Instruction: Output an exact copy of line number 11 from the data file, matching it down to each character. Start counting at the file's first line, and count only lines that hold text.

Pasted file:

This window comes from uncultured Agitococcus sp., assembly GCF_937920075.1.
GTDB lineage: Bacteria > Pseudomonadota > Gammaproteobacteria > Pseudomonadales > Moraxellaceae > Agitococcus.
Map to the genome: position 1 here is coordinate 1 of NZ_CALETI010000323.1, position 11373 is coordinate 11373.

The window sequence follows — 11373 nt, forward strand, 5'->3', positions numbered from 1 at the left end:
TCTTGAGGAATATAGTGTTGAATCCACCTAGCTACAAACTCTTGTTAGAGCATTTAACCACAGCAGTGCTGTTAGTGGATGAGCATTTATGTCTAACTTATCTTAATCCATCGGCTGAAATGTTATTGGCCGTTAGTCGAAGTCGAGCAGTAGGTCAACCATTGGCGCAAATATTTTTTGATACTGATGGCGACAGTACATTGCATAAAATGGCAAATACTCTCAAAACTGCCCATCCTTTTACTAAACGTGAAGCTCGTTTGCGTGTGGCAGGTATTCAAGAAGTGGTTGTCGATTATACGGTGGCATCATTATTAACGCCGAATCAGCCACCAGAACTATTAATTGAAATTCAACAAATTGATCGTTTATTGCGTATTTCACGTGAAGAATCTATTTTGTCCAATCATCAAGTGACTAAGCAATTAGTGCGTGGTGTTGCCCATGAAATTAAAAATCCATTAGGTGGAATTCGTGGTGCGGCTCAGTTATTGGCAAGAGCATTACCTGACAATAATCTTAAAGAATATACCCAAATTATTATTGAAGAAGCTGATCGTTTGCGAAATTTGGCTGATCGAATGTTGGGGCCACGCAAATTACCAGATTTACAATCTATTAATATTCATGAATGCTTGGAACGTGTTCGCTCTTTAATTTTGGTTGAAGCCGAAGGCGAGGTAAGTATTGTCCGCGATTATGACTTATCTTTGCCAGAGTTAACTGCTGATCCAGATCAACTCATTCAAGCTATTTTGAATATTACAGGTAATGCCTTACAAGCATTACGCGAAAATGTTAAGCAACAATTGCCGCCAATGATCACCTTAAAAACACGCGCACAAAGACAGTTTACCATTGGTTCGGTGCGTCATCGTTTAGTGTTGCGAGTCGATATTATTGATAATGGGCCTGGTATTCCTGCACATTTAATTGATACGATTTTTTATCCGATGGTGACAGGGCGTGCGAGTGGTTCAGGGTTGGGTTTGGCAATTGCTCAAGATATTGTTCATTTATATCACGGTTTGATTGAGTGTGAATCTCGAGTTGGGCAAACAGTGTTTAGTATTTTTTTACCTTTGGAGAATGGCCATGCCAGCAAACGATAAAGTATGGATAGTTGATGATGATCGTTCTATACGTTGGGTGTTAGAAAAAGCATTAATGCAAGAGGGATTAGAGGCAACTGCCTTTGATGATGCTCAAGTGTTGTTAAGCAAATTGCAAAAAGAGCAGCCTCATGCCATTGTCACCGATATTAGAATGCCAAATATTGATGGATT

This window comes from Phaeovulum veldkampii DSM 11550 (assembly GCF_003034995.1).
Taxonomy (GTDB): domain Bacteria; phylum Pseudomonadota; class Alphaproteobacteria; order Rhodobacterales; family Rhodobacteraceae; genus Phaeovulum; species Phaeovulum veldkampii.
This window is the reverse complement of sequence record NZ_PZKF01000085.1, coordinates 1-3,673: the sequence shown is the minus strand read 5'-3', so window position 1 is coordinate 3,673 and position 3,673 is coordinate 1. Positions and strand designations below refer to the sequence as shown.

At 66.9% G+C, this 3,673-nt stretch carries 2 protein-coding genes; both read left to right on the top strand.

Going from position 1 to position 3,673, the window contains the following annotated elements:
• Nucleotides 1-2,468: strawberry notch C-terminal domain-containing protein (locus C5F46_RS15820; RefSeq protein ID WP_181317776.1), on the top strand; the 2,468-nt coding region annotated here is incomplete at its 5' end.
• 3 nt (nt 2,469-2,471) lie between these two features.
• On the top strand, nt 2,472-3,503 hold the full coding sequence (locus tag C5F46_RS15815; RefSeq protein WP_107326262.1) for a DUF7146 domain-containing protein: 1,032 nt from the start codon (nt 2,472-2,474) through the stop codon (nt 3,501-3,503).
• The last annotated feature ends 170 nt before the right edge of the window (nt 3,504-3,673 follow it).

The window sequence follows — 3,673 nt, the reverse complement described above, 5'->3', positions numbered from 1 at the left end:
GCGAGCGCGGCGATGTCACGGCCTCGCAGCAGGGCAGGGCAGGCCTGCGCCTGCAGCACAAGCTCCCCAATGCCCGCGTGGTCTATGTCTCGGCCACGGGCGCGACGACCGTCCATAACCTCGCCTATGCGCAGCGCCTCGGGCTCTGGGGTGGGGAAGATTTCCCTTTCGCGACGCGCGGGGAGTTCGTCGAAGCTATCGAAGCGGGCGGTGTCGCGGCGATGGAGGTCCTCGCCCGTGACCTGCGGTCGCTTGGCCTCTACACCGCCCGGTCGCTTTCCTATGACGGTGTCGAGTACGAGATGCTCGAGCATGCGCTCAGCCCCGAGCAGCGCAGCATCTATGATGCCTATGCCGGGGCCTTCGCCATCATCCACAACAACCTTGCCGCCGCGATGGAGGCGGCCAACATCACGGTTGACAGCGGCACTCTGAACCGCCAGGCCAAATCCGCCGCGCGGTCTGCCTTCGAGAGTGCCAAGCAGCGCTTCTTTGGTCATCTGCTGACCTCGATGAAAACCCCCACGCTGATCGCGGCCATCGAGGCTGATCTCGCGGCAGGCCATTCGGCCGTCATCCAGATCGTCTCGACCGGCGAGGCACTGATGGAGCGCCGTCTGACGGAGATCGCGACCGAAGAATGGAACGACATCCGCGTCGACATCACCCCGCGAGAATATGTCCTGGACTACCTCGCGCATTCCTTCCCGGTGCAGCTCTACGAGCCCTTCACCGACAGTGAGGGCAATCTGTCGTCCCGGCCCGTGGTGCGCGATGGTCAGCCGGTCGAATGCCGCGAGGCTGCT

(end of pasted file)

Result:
• Nucleotides 1-2,468: strawberry notch C-terminal domain-containing protein (locus C5F46_RS15820; RefSeq protein ID WP_181317776.1), on the top strand; the 2,468-nt coding region annotated here is incomplete at its 5' end.